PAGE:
Reflected reflections

“Harrummf.” The old man sat on the rock bench by the river, alone. He looked aged and tired. His whiskers grew out white and uneven. He’d obviously given up on shaving, instead hacking back his facial hair only occasionally and it gave him an unkempt look. His hair, perhaps three inches at the longest, looked as though it was caught by the wind and flying every which way. Except that the day was calm and still. His eye were blue, but turned rheumy, milky and dull. His clothes looked as if they were pulled from baled rags, purloined as they went to be recycled. He wore pale yellow socks over leather things on his feet. So skinny, he was a scarecrow, his broomstick limbs barely holding up his attire. Liver spotted and translucent, his pale skin looked as if it was in jeopardy of the sun, paper-like and dry he was the image of frailty and vulnerability.

The river moved slowly by where he sat, reflecting him perfectly so that one had to look hard to tell which was real and which the reflection. No matter, his entirety was merely a reflection –of what he once was, back when life was his and strength surged within him. He shifted his weight and made the noise again. Was he clearing his throat or offering a comment; it was hard to tell. A dog lay in the sun just beside him. It too had an ancient appearance, they were a matched set. One knew the dog was brown, but it too was graying. Its legs twitched, the dog caught in a dream, most likely of youthful days when it would run free with tongue flying as he pursued a quarry. There was a dimness to the dog; the way the light struck him and permeated and reflected off his hair gave him a translucence not unlike the old man’s skin.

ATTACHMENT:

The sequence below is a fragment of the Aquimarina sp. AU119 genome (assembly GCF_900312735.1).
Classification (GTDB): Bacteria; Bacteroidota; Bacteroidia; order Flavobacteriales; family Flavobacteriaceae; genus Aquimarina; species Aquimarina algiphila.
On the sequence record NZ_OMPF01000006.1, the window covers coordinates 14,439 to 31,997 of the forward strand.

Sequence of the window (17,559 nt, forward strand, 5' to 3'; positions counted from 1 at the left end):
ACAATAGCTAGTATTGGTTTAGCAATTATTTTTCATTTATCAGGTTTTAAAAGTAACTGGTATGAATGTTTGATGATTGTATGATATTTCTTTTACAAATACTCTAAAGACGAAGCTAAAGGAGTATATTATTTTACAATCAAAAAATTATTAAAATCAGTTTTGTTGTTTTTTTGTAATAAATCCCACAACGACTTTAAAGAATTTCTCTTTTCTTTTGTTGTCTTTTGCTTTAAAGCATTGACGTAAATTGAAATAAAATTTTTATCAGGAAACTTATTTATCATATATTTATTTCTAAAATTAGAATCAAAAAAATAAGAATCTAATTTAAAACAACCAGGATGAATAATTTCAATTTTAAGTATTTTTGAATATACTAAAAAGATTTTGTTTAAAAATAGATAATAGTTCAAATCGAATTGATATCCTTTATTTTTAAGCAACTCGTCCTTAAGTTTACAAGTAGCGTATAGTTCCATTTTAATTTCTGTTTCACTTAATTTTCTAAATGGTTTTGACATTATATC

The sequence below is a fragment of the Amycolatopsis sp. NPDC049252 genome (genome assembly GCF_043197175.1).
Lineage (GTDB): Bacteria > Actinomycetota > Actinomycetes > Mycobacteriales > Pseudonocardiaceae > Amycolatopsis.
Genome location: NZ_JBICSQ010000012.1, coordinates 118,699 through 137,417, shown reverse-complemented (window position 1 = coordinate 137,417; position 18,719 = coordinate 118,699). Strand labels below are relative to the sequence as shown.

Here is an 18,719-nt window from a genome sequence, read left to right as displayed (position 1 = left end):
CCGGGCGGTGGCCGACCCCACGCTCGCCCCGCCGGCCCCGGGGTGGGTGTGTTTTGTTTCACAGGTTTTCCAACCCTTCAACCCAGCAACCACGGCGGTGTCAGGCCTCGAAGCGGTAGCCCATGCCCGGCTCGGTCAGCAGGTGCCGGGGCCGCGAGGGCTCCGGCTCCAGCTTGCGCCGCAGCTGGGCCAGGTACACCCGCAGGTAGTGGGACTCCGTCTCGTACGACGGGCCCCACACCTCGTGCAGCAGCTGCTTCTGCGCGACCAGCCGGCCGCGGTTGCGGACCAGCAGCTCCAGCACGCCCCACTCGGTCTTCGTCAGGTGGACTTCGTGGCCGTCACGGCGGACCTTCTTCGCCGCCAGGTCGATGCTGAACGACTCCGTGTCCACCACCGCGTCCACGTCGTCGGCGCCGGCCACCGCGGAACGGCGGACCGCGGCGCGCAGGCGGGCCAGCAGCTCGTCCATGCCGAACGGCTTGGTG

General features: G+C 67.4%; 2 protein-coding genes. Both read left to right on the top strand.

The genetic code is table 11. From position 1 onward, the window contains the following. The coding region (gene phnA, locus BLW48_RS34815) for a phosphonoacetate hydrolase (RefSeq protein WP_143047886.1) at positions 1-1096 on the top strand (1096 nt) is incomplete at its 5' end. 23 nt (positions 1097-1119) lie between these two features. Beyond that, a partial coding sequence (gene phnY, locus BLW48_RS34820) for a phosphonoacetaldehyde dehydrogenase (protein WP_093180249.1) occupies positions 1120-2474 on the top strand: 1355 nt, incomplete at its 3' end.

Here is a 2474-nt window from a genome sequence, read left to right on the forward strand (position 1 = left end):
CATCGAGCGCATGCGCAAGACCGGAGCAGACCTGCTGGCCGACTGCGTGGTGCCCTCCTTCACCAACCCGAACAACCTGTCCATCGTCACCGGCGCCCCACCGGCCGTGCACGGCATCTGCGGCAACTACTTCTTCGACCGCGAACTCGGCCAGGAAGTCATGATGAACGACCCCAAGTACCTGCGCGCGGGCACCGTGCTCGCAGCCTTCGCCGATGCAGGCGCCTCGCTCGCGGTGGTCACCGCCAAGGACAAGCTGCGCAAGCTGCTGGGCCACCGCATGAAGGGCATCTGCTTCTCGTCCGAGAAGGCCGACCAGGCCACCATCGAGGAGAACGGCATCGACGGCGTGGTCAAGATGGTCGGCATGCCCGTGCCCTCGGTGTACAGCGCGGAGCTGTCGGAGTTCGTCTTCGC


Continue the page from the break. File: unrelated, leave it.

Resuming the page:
I went about my way, the image of the old man and his dog in my mind. I inspected it by turning the image over and over in my head, wondering why the image had the power to fascinate me so. I crawled over rocks and stepped on grassy hummocks by the waters edge, occasionally noting my own reflection. But my image seemed somehow blurred and filled with kinesis, not like the crystal image of the old man. But wait. Did the dog have a reflection too? I wondered about that, thinking of it more and more until I had to go back and look. Why it was important to me I didn’t know. I just knew that I had to see. I had to look and see if the dog was as faithfully reproduced as the man was.

He was just there in front of me, some yards ahead. He hadn’t moved that I could tell. I watched him as I made my way closer and closer, finally coming to within just a few feet of him. There was his reflection in the water, as clear and sharp as I’d seen it earlier. But no, the dog was not reflected. In fact, I realized that the dog wasn’t there at all. Apparently it had trundled its self off to investigate a butterfly or follow the scent of some creature, perhaps of its own kind.

“Where did your dog go?” I asked him.


“Your dog. Where is your dog?”

“Dog’s gone.”

I looked around, scanning to see where it had gotten to. “I see that.” I said.